One spring evening, when my youngest daughter was 2, my husband came home from work and asked if Little A had a sunburn on her face. I thought we must have missed a spot during her squirmy sun-blocking session, and I didn’t think much of it until the next day. It looked almost like she had been whipped in the face with something, but I knew that hadn’t happened. We gave it a couple of days, but the blotchy, rashy patches on her face didn’t go away, they seemed to fade and brighten, and they became more pronounced. And she was a little cranky and warm. When I finally brought her to the pediatrician, several days after her “sunburn” appeared, her doctor walked into the room and knew immediately that it was Lyme disease. Wow. Holy shit, right? 2 years old with Lyme disease and we had only been playing in our own back yard! She started antibiotics, and we avoided the outdoors while I hunted for a solution to our tick problem. I was obviously afraid of more tick bites and more Lyme disease for the rest of the family, but I was also concerned about chemicals being sprayed where my kids play (or anywhere for that matter!) Luckily, I found a non-toxic company to help. Pure Solutions sprays an organic, non-toxic solution all around our yard and our property stays tick free! (BONUS- it also kills mosquitoes!)

MB PS Lyme info pic final

Since Little A’s diagnosis of Lyme disease in 2011, I have learned more than I ever cared to know about ticks and tick borne illness. Even the coldest New England winter won’t kill off all the ticks, and deer aren’t the only carriers of “deer ticks.” Mice, chipmunks, squirrels and other small animals carry them around- so even if you have a fenced-in yard, you aren’t in the clear!

We’ve partnered with Pure Solutions this month to bring you important information about ticks and keeping your family safe from tick-borne illness. Watch our FaceBook for more tips and stay tuned for a podcast in the coming weeks! Please like, share and comment with any questions you might have!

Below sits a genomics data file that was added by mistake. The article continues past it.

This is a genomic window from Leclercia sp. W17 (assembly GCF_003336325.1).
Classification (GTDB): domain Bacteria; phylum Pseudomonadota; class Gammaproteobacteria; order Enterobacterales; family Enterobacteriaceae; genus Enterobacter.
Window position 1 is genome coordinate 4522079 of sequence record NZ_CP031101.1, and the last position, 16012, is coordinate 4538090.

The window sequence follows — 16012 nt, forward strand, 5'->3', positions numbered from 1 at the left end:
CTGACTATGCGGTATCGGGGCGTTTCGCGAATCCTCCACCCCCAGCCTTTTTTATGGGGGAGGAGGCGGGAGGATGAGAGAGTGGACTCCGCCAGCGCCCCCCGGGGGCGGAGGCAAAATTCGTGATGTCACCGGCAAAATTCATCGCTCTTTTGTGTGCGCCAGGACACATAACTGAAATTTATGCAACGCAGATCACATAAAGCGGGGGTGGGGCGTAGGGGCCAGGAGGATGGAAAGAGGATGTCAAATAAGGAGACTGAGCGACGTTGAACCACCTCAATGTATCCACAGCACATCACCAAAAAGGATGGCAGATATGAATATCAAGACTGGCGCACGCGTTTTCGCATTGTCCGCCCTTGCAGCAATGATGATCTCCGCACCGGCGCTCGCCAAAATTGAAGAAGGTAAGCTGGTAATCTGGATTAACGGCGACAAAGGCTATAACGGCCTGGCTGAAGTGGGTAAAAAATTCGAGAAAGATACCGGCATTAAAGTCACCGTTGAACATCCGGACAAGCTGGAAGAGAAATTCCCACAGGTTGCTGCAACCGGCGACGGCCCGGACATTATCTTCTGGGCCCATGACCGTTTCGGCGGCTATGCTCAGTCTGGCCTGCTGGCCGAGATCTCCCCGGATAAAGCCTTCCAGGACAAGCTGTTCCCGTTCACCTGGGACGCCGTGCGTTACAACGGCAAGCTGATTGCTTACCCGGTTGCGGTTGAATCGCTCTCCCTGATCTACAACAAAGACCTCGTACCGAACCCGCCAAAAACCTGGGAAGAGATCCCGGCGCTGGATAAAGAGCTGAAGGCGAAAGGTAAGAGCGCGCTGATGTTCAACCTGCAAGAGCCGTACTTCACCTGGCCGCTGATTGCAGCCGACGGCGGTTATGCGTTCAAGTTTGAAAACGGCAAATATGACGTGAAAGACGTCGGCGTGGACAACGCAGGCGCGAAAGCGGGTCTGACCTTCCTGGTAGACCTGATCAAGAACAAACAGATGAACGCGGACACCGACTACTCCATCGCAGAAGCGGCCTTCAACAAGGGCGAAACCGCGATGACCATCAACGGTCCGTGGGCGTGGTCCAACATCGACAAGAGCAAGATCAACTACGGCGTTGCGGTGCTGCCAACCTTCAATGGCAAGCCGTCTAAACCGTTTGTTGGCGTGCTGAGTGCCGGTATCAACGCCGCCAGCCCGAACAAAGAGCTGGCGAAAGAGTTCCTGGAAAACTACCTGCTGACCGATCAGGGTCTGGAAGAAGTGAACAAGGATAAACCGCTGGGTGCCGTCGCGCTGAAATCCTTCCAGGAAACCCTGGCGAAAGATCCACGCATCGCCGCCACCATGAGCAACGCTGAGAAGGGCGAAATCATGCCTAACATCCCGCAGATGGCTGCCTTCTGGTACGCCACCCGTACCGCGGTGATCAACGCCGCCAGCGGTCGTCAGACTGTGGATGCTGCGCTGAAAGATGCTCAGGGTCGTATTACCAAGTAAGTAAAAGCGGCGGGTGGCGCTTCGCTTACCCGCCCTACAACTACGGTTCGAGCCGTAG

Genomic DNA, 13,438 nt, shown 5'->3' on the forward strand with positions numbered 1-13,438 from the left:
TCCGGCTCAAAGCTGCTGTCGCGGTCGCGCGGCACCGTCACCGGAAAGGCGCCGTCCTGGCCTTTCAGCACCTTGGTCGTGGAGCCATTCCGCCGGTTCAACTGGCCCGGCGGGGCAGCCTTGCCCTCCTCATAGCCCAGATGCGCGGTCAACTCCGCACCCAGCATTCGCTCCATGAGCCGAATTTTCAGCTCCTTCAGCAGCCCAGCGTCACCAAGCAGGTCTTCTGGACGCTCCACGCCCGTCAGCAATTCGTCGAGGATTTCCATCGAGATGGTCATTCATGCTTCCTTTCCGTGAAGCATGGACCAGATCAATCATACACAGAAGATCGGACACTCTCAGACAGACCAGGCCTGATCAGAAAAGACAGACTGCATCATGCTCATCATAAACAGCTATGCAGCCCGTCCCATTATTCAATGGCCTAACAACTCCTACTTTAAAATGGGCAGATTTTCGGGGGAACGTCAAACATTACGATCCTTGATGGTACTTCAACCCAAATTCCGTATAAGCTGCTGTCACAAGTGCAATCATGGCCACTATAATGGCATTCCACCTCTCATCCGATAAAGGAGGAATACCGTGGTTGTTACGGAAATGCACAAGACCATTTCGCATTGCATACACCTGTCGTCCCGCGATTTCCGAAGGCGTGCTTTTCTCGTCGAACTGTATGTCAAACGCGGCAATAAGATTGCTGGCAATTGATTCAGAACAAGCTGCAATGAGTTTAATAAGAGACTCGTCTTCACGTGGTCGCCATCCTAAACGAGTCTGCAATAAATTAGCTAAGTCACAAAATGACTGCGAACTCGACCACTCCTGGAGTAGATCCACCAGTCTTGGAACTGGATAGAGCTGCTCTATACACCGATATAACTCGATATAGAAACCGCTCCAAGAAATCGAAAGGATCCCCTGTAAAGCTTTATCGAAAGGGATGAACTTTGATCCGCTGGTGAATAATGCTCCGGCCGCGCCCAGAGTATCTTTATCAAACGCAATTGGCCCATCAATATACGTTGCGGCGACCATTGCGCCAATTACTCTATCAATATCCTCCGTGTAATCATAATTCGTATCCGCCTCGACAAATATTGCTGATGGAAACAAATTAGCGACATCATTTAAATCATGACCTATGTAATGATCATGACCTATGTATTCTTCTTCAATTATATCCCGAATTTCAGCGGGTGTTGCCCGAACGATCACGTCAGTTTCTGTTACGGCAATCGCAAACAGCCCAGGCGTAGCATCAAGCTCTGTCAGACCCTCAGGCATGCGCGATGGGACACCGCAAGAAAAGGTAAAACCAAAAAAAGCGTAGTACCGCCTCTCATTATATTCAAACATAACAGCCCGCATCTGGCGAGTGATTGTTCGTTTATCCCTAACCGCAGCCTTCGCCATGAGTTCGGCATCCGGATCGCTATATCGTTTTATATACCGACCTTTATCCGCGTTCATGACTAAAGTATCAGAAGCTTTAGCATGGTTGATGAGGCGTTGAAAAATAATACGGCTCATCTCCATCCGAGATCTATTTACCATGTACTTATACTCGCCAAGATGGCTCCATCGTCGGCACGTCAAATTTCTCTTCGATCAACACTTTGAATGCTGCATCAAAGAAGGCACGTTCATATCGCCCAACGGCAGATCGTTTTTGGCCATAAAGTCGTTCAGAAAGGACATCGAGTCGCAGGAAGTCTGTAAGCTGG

Happy (and safe) spring!

M

 

Getting Down to Business With Rosie Pope

In honor of National Poison Prevention week, Tide and Gain asked Rosie Pope to chat with fantastically cool mom bloggers like Jenn and me! (I’m sure it had a little something to do with this.) To be clear- we did not receive any compensation, but we did get the opportunity to FaceTime with ROSIE POPE and she is all kinds of awesome. Like, I want to have her over for tea and let our kids make messy artwork once a week awesome. She is sweet and genuine and really REAL about being a mom and an entrepreneur. If you don’t know who Rosie is, check her out here.

We had a lot of fun chatting and we even set up our screen to record the FaceTime interview, but we didn’t get the audio!!! (QuickTime, it really is not cool that a new screen recording, defaults to no audio!) So, while we have this adorable screenshot for you, we don’t have the fun video we had planned.

I'm pretty sure we were laughing at boobie jokes. We are super classy.

I’m pretty sure we were laughing at boobie jokes. We are super classy.

Instead, I’ll tell you all about it! We asked Rosie for her favorite advice for moms and here’s what she said:

“Remember, it’s all about phases! There will be different things to balance at different stages.”

She went on to explain that as much as we all love (some more than others) the sweet newborn phase, we would never make it out of those first few months if we didn’t all know that that phase doesn’t last forever. I can tell you, the same goes for terrible two’s and threenagers, homework hell, tween angst, etc. This woman is a sage.

Another bit of wisdom that Rosie really seems to take to heart is that (and it’s totally tweetable!):

“You can’t find balance alone” 

We all need a little help to keep things in balance. I know I need some down time on occasion, or a few hours to finish work that otherwise would be interrupted too many times to count, and I cherish the mom and dad friends of mine who host playdates, or drop their kids with me to give Little A some playtime- and me a few moments to focus. Same goes for my amazing husband, my 16 year old sweetheart of a daughter and countless neighbors and friends with whom we trade favors and rescues.